Presentation on theme: "Science & Technology in China"— Presentation transcript:
1Science & Technology in China BrusselsScience & Technology in China-Some IssuesProf. Dr. Max von Zedtwitz
2China is Undergoing a Massive Economic Expansion Fastest economic expansion ever!CAGR 80-00: 9.6%CAGR E: 7.8%Real GDP(US$ Bn)GrowthTime period2500China’s 20 yr economic reform7Xover 20 years2000Japan post WWII recovery6Xover 25 years15002nd Industrial Revolution10003.5Xover 60 years5001st Industrial Revolution2.5Xover 100 years198019851990199520002010ESource: China Statistical Yearbook; BCG analysis
3S&T is on the Agenda Increasing S&T literacy Shift towards Research Intellectual Property RightsBuilding competitiveness… and many others!
4China’s Agenda for S&T: Increasing S&T Literacy R&D amount to about 1.5% of GDP in 2004, up from 0.7% in late 1990sAnnual growth rate of 15% between 1991 and 2002, far more than the average growth rate of Western economies (2-3%)Expected focus of national innovation system:Basic researchUniversity expansionsNational science foundationInformation and telecom infrastructureChallengesOECD countries, India will react (Japan has increased R&D to GDP ratio by 1% to 3.2% within a decade, too)Only 5% of China has tertiary education: much potential (US: 37%, Europe: 24%), but also much to do to catch up
5In China, Number of Graduate Students is Increasing Fast
6Relative Share of Graduates from Different Faculties PhilosophyEconomicsSciencesEngineering
7China’s Agenda for S&T: Shift to Research In many areas, China is still in the stage of external technology assimilationHowever, foreign R&D activities are poorly integrated in the Chinese N.I.S.Focus is on technology absorption and generation of production capacityAs long as markets are expanding, there is no need to invest in research and much incentive to spend on marketing, distribution, manufacturing competenceAssessmentOnce external technology inflow subsides, necessary infrastructure of original innovation may be missing and may take a long time to build up (example: Japan)Continued investment in production know-howWithdraws talents from researchEstablishes a path dependency with respect to sunk costsLenovo-IBM: Buy into a dying industry?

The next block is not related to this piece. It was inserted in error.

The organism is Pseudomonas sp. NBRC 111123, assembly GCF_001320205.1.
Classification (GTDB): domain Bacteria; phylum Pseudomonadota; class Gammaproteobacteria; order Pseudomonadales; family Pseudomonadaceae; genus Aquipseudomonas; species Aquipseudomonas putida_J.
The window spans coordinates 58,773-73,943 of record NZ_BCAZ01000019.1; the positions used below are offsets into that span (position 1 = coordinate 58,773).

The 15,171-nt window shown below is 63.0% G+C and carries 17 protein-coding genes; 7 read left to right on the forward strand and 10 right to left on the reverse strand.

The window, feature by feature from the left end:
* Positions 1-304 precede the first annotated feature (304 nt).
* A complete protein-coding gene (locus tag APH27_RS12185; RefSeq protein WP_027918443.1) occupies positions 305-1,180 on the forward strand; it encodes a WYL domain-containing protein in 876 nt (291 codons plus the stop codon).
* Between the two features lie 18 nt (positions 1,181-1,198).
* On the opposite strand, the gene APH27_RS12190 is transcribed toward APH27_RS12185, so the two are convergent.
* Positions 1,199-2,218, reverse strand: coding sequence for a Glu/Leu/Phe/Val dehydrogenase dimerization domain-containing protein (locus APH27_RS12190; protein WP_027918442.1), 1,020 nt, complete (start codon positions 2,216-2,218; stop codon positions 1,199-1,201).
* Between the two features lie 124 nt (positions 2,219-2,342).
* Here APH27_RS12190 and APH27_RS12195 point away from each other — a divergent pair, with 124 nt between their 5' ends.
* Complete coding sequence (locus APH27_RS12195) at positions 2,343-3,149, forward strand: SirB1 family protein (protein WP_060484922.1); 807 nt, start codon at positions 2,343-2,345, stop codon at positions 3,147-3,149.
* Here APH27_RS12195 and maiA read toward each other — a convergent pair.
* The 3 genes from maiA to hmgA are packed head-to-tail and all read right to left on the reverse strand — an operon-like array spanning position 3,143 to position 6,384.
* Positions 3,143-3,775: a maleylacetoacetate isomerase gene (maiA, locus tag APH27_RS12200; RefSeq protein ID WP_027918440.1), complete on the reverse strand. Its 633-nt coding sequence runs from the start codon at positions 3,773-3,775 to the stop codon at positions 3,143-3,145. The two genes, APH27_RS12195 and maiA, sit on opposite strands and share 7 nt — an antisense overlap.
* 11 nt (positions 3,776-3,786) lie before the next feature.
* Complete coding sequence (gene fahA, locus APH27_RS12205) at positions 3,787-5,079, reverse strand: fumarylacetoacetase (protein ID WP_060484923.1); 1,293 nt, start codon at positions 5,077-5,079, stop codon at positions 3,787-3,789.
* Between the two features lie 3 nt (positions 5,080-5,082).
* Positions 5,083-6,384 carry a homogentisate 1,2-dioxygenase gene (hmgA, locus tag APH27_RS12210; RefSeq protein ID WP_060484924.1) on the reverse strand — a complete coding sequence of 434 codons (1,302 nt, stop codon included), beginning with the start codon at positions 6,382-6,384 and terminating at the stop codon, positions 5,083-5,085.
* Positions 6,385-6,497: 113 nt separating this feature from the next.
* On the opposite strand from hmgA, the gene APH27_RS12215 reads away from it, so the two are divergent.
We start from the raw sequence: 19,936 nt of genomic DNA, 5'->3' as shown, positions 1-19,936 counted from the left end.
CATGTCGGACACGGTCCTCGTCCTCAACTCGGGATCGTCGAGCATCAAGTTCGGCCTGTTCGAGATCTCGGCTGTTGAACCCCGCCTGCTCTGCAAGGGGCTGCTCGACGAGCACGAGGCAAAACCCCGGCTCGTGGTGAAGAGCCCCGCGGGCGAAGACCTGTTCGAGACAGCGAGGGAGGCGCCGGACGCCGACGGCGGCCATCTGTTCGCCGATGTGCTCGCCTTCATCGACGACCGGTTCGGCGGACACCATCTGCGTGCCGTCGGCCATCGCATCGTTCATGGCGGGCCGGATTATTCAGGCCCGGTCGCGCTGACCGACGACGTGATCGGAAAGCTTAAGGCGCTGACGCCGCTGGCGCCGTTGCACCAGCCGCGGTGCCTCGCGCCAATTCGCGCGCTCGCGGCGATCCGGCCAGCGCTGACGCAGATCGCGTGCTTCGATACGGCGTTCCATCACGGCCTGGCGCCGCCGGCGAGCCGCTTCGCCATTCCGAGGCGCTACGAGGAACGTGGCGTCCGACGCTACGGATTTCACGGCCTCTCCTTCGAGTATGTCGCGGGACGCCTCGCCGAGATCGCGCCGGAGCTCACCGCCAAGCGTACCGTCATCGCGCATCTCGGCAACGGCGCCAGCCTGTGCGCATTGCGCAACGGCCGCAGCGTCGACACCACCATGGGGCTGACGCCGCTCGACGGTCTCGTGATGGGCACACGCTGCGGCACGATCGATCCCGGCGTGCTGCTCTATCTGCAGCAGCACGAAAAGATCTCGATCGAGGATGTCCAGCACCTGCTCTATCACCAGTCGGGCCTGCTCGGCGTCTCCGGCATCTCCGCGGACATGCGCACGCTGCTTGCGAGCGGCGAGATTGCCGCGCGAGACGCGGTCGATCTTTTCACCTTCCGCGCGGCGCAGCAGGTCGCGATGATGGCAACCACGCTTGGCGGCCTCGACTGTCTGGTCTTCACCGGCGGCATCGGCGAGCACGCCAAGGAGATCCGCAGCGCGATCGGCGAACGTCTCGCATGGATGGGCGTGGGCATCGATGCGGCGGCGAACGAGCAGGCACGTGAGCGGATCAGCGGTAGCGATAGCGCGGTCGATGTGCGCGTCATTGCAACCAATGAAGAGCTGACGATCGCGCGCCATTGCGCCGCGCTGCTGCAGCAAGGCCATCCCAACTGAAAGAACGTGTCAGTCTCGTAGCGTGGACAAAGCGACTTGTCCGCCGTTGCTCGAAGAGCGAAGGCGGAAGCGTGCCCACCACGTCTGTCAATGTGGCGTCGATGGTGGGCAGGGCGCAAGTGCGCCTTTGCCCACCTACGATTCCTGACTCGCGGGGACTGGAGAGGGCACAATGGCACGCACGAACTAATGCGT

8Foreign R&D Fairly Independent from Chinese Innovation System Cooperation with Chinese Academies and Research Institutes2003: 154 bn RMB (15 bn Euro) R&D in ChinaAbout 60% corporate, 30% gov’t R&D, 10% universitiesAbout 380 R&D central gov’t labs and 4’000 labs in provincesCAS, MOST, NSFCGood infrastructure with respect to spin-offs and S&T parks/incubatorsProblems:Tsinghua, Fudan, Beida, etc.: Exaggerated expectations in terms of own value (still, costs per project comparatively low)Most lack project management abilityFew professors speak EnglishLoss of IP(?)No brain drain observed in MNC – CAS collaborationsMNCs get little sponsorship from NSF or MOST programsLittle spill-over (training, etc.) observed (Wang 04, Yuan & Lu, 05)
9Relevance: Why is China attractive for Foreign R&D? Majority of foreign R&D sites established for market reasonsChina a potential market of 1.3 billion customersGrowing wealth of Chinese populationFairly inaccessible local science and technologyNational R&D intensity: about 1.5% (advanced countries: about 2+%)Increasing number of Chinese patents and Chinese papersTotal of 743’000 scientists and engineers annually (second worldwide)WTO and domestic reforms (IPR, law enforcement, VC, etc.)Bright people available for good priceBEA Systems, 2002: First ever int’l R&D site in ChinaLG, 2002: Largest int’l R&D site in ChinaMotorola, 2003: 18 R&D labs in ChinaPRC Gov’t, 2005: 700+ R&D centers in China